FBAR and FATCA Reporting
US taxpayers need to file FBAR (Foreign Bank and Financial Accounts) and FATCA (Foreign Account Tax Compliance Act) reports, if their foreign assets/accounts exceed certain thresholds. There still might be some legal uncertainty on what crypto holdings would qualify as foreign assets, but considering the severe penalties for FATCA and FBAR reporting violations, we recommend reporting all cryptocurrency holdings as foreign assets.
Any United States person must file an annual informational Report on Foreign Bank and Financial Accounts (FBAR) or FinCen 114 if he/she has:
- a financial interest in or signature or other authority over at least one financial account located outside the United States, if
- the aggregate value of those foreign financial accounts exceeded USD 10,000 at any time during the calendar year reported
The details reported include:
- Name on the account,
- Account number,
- Name and address of the foreign bank,
- Type of account, and
- Maximum value during the year
This report is separate from the Income Tax reporting and must be filed online using the BSA E-filing System and has original due date of April 15th of the following tax year. The filing deadline is expended automatically to October 15th of the following tax year.
What are the penalties for FBAR violations?
If the violation is non-willful, the civil penalty is USD 10,000 per account, per violation. For willful violation, the penalty is equal to the greater of USD 10,000 or 50% of account balances. In such cases also criminal penalties may also apply.
United States taxpayer living abroad or in the United States, who holds specified foreign financial assets and files an income tax return, must also file Form 8939, Foreign Account Tax Compliance Act (FATCA). The reporting thresholds for Form 8938, Statement of Specific Foreign Financial Assets, depending on whether a taxpayer files a joint income tax return or lives abroad. You can find below the summary of the thresholds or visit the IRS website for more details:
Taxpayers living abroad
You are considered to live abroad if you are a U.S. citizen whose tax home is in a foreign country and you have been present in a foreign country or countries for at least 330 days out of a consecutive 12-month period.
- If you are not a married person filing a joint income tax return you must report if the total value of your specified foreign financial assets is more than USD 200,000 on the last day of the tax year or more than USD 300,000 at any time during the year.
- If you are married filing a joint income tax return you must report if the total value of specified foreign financial assets is more than USD 400,000 on the last day of the tax year or more than USD 600,000 at any time during the year.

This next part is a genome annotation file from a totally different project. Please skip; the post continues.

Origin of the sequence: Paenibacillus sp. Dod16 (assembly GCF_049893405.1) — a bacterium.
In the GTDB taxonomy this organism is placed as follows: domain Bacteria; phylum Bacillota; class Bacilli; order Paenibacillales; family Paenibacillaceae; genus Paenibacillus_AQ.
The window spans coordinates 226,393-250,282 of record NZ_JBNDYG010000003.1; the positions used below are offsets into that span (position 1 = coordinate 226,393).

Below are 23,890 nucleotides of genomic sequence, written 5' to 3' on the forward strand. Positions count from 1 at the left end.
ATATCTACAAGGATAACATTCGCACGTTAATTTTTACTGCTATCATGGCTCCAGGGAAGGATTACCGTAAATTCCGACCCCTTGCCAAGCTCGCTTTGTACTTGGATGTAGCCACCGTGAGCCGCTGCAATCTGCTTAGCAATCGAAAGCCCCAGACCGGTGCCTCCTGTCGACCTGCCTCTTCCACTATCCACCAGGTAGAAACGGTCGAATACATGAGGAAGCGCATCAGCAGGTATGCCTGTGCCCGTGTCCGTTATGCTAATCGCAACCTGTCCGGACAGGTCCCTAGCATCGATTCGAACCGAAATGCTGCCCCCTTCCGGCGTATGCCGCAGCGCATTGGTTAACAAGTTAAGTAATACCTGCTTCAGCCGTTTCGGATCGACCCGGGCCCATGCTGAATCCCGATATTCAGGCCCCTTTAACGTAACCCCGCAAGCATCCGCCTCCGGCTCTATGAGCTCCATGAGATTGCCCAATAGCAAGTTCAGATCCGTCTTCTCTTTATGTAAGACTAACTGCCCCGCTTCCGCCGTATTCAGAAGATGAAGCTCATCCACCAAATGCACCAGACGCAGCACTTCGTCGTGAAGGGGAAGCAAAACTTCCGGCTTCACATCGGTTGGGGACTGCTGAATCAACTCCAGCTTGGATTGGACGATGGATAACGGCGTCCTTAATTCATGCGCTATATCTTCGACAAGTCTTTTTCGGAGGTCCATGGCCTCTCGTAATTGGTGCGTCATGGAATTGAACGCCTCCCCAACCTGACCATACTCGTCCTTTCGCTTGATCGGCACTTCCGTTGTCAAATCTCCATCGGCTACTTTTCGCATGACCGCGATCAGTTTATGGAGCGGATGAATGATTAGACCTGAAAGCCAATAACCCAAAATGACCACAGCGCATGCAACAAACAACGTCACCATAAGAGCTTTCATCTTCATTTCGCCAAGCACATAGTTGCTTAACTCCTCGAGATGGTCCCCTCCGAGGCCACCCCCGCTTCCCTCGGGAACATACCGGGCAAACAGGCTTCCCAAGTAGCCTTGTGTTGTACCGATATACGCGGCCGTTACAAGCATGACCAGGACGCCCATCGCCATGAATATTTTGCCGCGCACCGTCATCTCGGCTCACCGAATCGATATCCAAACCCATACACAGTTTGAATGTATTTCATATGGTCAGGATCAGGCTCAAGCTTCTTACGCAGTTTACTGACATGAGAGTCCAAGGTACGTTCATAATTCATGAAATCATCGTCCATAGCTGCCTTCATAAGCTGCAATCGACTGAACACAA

Taxpayers living in the United States
- If you are unmarried you must report if the total value of your specified foreign financial assets is more than USD 50,000 on the last day of the tax year or more than USD 75,000 at any time during the tax year
- If you are married filing a joint income tax return you must report if the total value of your specified foreign financial assets is more than USD 100,000 on the last day of the tax year or more than USD 150,000 at any time during the tax year.
- If you are married filing separate income tax returns you must report if the total value of your specified foreign financial assets is more than USD 50,000 on the last day of the tax year or more than USD 75,000 at any time during the tax year. For purposes of calculating the value of your specified foreign financial assets in applying this threshold, include one-half the value of any specified foreign financial asset jointly owned with your spouse. However, report the entire value on Form 8938 if you are required to file Form 8938.
What are FATCA Penalties?
There are severe penalties for each FATCA reporting violation that may accumulate to a huge amount. The statute of limitations can also be considerably extended for the corresponding tax year and criminal penalties may apply. Failing to disclose may result in a USD 10,000 penalty per each violation, an additional penalty of up to USD 50,000 for continued failure to file after IRS notification, and a 40 percent penalty on an understatement of tax attributable to non-disclosed assets. The statute of limitations is also extended to six years after you file your return if you omit from gross income more than USD 5,000 that is attributable to a specified foreign financial asset. If you fail to file or properly report an asset on Form 8938, the statute of limitations for the tax year is extended to three years following the time you provide the required information.
How to file FBAR and FATCA?
Considering the complexity and the risks of violating FBAR and FATCA reporting we recommend using professional applications and / or advisors to file FBAR and FATCA reports. Cryptotax US application includes both FATCA and FBAR reporting based on the framework developed and approved by a Big 4 accounting firm.